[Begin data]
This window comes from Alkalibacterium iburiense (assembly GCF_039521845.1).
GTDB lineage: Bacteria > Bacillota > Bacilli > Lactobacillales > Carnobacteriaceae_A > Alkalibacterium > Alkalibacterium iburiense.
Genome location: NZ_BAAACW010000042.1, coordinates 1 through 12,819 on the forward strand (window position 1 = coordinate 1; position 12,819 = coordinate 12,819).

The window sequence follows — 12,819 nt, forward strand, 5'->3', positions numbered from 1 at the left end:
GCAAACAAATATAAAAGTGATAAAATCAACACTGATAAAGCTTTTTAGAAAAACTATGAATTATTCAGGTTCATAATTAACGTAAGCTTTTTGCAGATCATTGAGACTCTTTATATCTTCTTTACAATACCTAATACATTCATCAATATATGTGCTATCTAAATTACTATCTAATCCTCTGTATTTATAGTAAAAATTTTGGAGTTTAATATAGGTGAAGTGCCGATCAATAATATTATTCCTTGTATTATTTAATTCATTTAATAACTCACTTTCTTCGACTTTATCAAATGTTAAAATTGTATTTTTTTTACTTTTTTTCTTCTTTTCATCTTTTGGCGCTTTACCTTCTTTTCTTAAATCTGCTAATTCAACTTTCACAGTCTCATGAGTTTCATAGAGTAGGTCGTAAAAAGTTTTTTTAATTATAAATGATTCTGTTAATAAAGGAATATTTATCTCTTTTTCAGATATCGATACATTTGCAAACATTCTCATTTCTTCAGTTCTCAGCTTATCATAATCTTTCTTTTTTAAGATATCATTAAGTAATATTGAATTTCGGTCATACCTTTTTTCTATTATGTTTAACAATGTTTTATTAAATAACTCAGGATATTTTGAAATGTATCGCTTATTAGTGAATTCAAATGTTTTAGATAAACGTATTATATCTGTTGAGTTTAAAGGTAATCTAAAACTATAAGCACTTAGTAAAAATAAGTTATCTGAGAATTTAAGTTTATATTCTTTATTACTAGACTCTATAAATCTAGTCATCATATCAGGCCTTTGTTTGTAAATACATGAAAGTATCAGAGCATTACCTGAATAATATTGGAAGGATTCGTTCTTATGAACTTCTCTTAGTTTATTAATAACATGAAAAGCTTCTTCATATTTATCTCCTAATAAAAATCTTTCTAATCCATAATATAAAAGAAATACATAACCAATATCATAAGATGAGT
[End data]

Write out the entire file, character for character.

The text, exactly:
This window comes from Alkalibacterium iburiense (assembly GCF_039521845.1).
GTDB lineage: Bacteria > Bacillota > Bacilli > Lactobacillales > Carnobacteriaceae_A > Alkalibacterium > Alkalibacterium iburiense.
Genome location: NZ_BAAACW010000042.1, coordinates 1 through 12,819 on the forward strand (window position 1 = coordinate 1; position 12,819 = coordinate 12,819).

The window sequence follows — 12,819 nt, forward strand, 5'->3', positions numbered from 1 at the left end:
GCAAACAAATATAAAAGTGATAAAATCAACACTGATAAAGCTTTTTAGAAAAACTATGAATTATTCAGGTTCATAATTAACGTAAGCTTTTTGCAGATCATTGAGACTCTTTATATCTTCTTTACAATACCTAATACATTCATCAATATATGTGCTATCTAAATTACTATCTAATCCTCTGTATTTATAGTAAAAATTTTGGAGTTTAATATAGGTGAAGTGCCGATCAATAATATTATTCCTTGTATTATTTAATTCATTTAATAACTCACTTTCTTCGACTTTATCAAATGTTAAAATTGTATTTTTTTTACTTTTTTTCTTCTTTTCATCTTTTGGCGCTTTACCTTCTTTTCTTAAATCTGCTAATTCAACTTTCACAGTCTCATGAGTTTCATAGAGTAGGTCGTAAAAAGTTTTTTTAATTATAAATGATTCTGTTAATAAAGGAATATTTATCTCTTTTTCAGATATCGATACATTTGCAAACATTCTCATTTCTTCAGTTCTCAGCTTATCATAATCTTTCTTTTTTAAGATATCATTAAGTAATATTGAATTTCGGTCATACCTTTTTTCTATTATGTTTAACAATGTTTTATTAAATAACTCAGGATATTTTGAAATGTATCGCTTATTAGTGAATTCAAATGTTTTAGATAAACGTATTATATCTGTTGAGTTTAAAGGTAATCTAAAACTATAAGCACTTAGTAAAAATAAGTTATCTGAGAATTTAAGTTTATATTCTTTATTACTAGACTCTATAAATCTAGTCATCATATCAGGCCTTTGTTTGTAAATACATGAAAGTATCAGAGCATTACCTGAATAATATTGGAAGGATTCGTTCTTATGAACTTCTCTTAGTTTATTAATAACATGAAAAGCTTCTTCATATTTATCTCCTAATAAAAATCTTTCTAATCCATAATATAAAAGAAATACATAACCAATATCATAAGATGAGT